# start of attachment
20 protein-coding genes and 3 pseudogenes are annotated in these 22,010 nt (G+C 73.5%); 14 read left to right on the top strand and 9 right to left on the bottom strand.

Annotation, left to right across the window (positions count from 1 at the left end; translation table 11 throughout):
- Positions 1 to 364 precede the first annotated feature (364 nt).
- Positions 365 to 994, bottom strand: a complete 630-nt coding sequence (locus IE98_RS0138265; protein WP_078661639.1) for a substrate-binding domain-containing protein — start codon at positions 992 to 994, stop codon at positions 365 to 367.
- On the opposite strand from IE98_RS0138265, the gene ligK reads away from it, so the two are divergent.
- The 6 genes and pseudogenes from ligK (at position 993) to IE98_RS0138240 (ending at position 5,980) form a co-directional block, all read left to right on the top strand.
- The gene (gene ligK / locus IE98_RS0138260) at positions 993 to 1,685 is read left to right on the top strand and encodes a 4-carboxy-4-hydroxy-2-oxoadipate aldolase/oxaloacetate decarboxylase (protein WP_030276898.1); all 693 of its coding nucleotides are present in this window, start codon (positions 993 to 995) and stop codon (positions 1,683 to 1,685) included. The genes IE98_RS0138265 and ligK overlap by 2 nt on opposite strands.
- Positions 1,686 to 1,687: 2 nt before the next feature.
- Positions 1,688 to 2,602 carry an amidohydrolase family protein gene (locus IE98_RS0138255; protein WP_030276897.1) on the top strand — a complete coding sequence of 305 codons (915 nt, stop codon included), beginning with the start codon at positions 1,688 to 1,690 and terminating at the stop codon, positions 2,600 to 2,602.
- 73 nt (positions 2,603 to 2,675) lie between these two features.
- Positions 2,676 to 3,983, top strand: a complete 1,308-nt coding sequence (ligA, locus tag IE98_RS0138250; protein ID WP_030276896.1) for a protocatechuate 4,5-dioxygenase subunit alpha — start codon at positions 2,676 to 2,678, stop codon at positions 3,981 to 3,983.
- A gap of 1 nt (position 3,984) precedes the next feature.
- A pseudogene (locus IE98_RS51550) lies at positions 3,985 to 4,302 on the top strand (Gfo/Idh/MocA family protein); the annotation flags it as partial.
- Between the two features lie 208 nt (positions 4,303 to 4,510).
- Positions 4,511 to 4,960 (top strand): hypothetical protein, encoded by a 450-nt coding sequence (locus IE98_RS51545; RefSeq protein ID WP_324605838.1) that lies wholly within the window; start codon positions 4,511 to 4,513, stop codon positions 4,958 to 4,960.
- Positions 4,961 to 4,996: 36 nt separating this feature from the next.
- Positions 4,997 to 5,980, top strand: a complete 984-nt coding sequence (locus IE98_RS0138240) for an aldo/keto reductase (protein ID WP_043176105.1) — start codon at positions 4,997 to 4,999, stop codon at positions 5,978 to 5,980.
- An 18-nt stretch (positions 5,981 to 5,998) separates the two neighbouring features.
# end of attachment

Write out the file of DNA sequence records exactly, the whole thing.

20 protein-coding genes and 3 pseudogenes are annotated in these 22,010 nt (G+C 73.5%); 14 read left to right on the top strand and 9 right to left on the bottom strand.

Annotation, left to right across the window (positions count from 1 at the left end; translation table 11 throughout):
- Positions 1 to 364 precede the first annotated feature (364 nt).
- Positions 365 to 994, bottom strand: a complete 630-nt coding sequence (locus IE98_RS0138265; protein WP_078661639.1) for a substrate-binding domain-containing protein — start codon at positions 992 to 994, stop codon at positions 365 to 367.
- On the opposite strand from IE98_RS0138265, the gene ligK reads away from it, so the two are divergent.
- The 6 genes and pseudogenes from ligK (at position 993) to IE98_RS0138240 (ending at position 5,980) form a co-directional block, all read left to right on the top strand.
- The gene (gene ligK / locus IE98_RS0138260) at positions 993 to 1,685 is read left to right on the top strand and encodes a 4-carboxy-4-hydroxy-2-oxoadipate aldolase/oxaloacetate decarboxylase (protein WP_030276898.1); all 693 of its coding nucleotides are present in this window, start codon (positions 993 to 995) and stop codon (positions 1,683 to 1,685) included. The genes IE98_RS0138265 and ligK overlap by 2 nt on opposite strands.
- Positions 1,686 to 1,687: 2 nt before the next feature.
- Positions 1,688 to 2,602 carry an amidohydrolase family protein gene (locus IE98_RS0138255; protein WP_030276897.1) on the top strand — a complete coding sequence of 305 codons (915 nt, stop codon included), beginning with the start codon at positions 1,688 to 1,690 and terminating at the stop codon, positions 2,600 to 2,602.
- 73 nt (positions 2,603 to 2,675) lie between these two features.
- Positions 2,676 to 3,983, top strand: a complete 1,308-nt coding sequence (ligA, locus tag IE98_RS0138250; protein ID WP_030276896.1) for a protocatechuate 4,5-dioxygenase subunit alpha — start codon at positions 2,676 to 2,678, stop codon at positions 3,981 to 3,983.
- A gap of 1 nt (position 3,984) precedes the next feature.
- A pseudogene (locus IE98_RS51550) lies at positions 3,985 to 4,302 on the top strand (Gfo/Idh/MocA family protein); the annotation flags it as partial.
- Between the two features lie 208 nt (positions 4,303 to 4,510).
- Positions 4,511 to 4,960 (top strand): hypothetical protein, encoded by a 450-nt coding sequence (locus IE98_RS51545; RefSeq protein ID WP_324605838.1) that lies wholly within the window; start codon positions 4,511 to 4,513, stop codon positions 4,958 to 4,960.
- Positions 4,961 to 4,996: 36 nt separating this feature from the next.
- Positions 4,997 to 5,980, top strand: a complete 984-nt coding sequence (locus IE98_RS0138240) for an aldo/keto reductase (protein ID WP_043176105.1) — start codon at positions 4,997 to 4,999, stop codon at positions 5,978 to 5,980.
- An 18-nt stretch (positions 5,981 to 5,998) separates the two neighbouring features.